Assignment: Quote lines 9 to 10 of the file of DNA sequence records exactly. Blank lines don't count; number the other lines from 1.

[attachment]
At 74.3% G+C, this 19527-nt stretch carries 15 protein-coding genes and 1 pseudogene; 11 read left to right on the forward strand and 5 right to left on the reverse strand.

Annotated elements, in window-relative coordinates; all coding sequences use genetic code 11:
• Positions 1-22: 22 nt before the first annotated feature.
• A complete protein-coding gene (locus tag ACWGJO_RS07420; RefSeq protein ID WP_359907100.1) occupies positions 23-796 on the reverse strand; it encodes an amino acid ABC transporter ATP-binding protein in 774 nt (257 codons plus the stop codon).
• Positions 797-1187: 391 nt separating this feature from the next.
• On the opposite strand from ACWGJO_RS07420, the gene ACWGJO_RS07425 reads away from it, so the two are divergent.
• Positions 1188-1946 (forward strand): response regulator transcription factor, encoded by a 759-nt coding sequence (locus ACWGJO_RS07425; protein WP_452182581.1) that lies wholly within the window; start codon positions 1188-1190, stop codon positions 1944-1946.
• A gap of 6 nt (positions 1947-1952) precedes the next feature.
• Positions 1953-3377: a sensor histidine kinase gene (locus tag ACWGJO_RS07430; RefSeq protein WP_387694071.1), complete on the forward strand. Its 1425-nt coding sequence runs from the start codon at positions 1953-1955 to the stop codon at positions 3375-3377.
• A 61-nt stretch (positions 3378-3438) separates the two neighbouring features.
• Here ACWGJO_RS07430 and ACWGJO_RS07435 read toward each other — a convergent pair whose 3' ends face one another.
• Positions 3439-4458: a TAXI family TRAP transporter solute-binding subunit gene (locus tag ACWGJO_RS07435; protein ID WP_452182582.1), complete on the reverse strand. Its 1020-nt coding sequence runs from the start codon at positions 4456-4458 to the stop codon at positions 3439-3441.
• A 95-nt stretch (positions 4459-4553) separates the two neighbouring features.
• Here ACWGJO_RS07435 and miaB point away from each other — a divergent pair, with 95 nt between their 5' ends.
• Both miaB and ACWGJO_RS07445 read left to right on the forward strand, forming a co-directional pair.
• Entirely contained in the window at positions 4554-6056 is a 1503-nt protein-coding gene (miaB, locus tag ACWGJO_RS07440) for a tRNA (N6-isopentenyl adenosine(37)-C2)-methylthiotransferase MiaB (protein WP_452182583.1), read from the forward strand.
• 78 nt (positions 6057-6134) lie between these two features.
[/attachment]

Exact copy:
• Positions 1953-3377: a sensor histidine kinase gene (locus tag ACWGJO_RS07430; RefSeq protein WP_387694071.1), complete on the forward strand. Its 1425-nt coding sequence runs from the start codon at positions 1953-1955 to the stop codon at positions 3375-3377.
• A 61-nt stretch (positions 3378-3438) separates the two neighbouring features.